It has come to my attention that Revolution Health is currently running an Online Mental Health Fair, with a special focus on reaching college students and their parents. College is a particularly challenging time for students struggling with depression or bipolar disorder because students' mood disorders are complicated by being away from home and family for the first time. Thus, Revolution Health's goal is both to raise awareness on college campuses and to help raise money for the organizations who are leading the fight. Revolution Health is making a donation to the organizations for every visitor to their virtual "booths" at their online mental health fair. So be sure to go there and click around!
(More important stuff below the fold)
Additionally, Revolution Health has organized a series of conference calls for bloggers on different mental health topics in order to give these bloggers a chance to chat directly with nationally-renowned experts on their topic areas. Since I have recently been recognized as one of the leading bipolar bloggers on the web, Revolution Health has extended an invitation to me to join them on Wednesday's (tomorrow's) conference call.
The featured guests for Wednesday's call will be Stephen Propst, Chairman of the Board of Directors for the Depression and Bipolar Support Alliance, and Dr. Andrew J. Gerber, a board-certified psychiatrist and psychiatric researcher at Columbia University. Mr. Propst and Dr. Gerber will be leading a discussion about bipolar disorder and answering questions from participating bloggers. The conference call will specifically focus on what friends and family can do to support loved ones who are struggling with bipolar disorder, though we are welcome to ask questions on other bipolar-related topics as well.
As a further point of interest, this call is being recorded and will be made available to all participating bloggers who wish to share the conversation with their readers. Of course, you know me; I will definitely share this call with all of you.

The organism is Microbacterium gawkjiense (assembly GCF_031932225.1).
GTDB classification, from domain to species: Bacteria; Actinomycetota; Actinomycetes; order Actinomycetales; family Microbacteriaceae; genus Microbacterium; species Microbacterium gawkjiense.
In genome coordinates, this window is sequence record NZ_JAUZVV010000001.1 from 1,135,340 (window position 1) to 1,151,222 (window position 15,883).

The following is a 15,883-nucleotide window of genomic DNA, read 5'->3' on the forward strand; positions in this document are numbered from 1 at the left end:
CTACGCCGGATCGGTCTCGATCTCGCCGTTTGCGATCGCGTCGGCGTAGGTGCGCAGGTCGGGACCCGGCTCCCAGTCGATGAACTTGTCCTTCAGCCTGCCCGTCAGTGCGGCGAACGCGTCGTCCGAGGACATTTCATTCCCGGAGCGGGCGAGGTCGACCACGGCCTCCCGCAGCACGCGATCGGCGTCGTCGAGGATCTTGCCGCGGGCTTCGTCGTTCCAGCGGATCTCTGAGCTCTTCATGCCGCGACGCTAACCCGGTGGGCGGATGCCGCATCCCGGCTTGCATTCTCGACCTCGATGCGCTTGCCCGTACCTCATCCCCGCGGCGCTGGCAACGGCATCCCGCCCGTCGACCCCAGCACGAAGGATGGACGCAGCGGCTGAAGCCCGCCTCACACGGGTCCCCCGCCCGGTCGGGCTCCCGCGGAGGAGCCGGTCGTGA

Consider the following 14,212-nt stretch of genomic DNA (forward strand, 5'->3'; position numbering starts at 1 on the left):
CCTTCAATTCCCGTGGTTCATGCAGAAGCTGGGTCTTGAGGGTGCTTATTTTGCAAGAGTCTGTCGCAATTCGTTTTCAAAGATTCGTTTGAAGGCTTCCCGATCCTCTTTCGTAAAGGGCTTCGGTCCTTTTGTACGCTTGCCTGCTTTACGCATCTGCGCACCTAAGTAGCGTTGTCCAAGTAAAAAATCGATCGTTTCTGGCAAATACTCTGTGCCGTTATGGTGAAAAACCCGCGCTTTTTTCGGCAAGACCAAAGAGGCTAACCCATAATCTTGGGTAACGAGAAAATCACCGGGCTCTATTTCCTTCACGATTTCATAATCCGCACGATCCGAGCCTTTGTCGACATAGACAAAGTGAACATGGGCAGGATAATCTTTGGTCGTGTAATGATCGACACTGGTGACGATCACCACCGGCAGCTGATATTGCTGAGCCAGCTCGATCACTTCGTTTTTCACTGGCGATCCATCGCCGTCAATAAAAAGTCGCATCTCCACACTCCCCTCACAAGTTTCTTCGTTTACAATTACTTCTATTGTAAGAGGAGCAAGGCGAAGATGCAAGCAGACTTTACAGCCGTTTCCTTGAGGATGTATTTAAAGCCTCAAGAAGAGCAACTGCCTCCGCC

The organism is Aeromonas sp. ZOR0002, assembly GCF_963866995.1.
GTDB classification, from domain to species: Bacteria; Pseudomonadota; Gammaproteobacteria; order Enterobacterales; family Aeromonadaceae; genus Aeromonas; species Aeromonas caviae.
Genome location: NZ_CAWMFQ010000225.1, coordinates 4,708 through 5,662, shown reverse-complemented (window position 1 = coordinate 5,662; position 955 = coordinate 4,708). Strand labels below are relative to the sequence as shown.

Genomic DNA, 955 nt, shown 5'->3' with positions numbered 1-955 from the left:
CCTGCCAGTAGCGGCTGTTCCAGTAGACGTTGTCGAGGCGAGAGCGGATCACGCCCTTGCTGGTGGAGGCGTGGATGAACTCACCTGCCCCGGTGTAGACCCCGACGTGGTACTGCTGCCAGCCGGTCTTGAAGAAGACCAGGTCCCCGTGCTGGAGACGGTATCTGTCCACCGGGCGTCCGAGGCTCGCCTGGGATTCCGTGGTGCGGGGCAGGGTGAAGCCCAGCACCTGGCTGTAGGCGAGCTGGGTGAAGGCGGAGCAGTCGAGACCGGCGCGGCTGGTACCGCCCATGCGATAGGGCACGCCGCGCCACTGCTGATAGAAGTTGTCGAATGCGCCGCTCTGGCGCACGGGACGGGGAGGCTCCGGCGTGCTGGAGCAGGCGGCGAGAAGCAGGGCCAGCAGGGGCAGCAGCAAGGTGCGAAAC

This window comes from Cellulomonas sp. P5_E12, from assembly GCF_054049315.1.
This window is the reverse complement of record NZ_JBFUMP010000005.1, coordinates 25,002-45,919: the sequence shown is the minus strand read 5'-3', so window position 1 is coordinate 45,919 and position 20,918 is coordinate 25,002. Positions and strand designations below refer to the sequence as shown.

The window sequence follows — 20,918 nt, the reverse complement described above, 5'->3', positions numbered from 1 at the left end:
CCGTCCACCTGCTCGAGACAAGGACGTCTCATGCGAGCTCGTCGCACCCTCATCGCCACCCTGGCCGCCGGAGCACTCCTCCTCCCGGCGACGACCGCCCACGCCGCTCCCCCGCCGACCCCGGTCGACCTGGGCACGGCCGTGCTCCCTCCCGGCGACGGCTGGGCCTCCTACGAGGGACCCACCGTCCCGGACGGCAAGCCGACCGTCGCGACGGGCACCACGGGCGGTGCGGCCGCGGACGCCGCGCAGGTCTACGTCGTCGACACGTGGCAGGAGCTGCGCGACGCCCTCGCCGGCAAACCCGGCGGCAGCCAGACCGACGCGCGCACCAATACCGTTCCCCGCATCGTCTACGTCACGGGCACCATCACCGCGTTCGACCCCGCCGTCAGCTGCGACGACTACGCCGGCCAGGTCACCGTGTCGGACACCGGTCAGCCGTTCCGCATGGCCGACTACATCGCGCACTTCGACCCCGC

If you, dear readers, have a question you'd like me to ask, please post it here. If you'd like to send me a few bucks to help me pay for the cost of this phone call (I am using a cell phone, and the minutes $till co$t me money, even if the conference call is on an 800 number), please click on my paypal button on the left sidebar and send what you can.
One question occurred to me this morning that might be relevant - how do we help people over the stigma of mental illness? It must be difficult to go to your doctor asking for help if you're bipolar ("So, what is wrong with you" - "I think I'm mad". Perhaps that could be framed better). And also once a patient is receiving treatment, how do they get over that feeling that there's something intrinsically wrong with them? Obviously, it would be good to know what the person themselves can do, and also their friends.
It also just struck me that today is Speak Like a Pirate Day. Would it be inappropriate to ...
I have a question about chronic depression. I know that depression is a mental illness. But I also know that it is really easy to have some situations bring on a full blown depression that takes a long time to get over.
Where is the line drawn between the illness and one's ability to handle triggering situations or incidents?